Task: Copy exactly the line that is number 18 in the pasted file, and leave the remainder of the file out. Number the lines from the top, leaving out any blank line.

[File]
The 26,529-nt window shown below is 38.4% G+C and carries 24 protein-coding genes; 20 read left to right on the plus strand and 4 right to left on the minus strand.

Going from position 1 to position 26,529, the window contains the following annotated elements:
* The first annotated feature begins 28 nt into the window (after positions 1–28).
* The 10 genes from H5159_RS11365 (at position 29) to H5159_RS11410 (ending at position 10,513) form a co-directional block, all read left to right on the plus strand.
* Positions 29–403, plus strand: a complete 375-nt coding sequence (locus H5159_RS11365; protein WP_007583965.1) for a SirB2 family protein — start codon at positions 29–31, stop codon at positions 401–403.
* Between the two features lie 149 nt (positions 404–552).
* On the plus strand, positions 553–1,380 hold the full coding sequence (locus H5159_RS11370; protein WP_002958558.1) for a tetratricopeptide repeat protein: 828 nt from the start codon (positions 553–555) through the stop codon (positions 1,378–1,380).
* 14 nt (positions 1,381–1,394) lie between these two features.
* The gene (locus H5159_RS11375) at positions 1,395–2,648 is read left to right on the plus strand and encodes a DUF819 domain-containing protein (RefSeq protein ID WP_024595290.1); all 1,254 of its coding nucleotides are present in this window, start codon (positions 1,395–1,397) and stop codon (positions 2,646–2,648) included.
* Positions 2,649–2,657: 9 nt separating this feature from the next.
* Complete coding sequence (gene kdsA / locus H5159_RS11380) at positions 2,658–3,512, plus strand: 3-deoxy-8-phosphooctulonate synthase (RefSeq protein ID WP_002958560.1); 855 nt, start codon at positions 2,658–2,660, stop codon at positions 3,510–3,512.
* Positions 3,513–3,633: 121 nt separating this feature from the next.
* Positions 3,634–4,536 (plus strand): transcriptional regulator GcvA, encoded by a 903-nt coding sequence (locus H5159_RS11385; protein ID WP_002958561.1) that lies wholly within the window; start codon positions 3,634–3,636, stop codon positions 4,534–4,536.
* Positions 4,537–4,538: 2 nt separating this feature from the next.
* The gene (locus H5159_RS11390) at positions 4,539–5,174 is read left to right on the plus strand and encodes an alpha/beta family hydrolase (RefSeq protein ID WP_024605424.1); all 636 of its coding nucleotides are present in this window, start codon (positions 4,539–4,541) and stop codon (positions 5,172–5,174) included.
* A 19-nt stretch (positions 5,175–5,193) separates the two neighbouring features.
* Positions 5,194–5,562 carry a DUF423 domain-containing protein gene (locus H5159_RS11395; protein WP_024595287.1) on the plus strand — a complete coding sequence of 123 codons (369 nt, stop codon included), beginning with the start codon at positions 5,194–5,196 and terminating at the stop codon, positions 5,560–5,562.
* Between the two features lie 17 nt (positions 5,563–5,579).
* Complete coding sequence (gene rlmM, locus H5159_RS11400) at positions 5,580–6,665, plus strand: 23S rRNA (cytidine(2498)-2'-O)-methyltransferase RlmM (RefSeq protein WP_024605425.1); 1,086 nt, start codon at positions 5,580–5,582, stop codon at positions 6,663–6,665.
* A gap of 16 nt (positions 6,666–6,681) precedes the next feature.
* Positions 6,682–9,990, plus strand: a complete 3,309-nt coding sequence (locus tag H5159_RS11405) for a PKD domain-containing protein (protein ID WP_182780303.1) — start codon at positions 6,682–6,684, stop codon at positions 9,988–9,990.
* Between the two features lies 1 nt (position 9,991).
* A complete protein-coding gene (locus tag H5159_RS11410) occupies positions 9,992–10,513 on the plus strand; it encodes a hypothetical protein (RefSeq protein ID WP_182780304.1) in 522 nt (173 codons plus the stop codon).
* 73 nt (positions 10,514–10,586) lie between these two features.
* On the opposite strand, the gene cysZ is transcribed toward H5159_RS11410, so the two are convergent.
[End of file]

* Between the two features lie 17 nt (positions 5,563–5,579).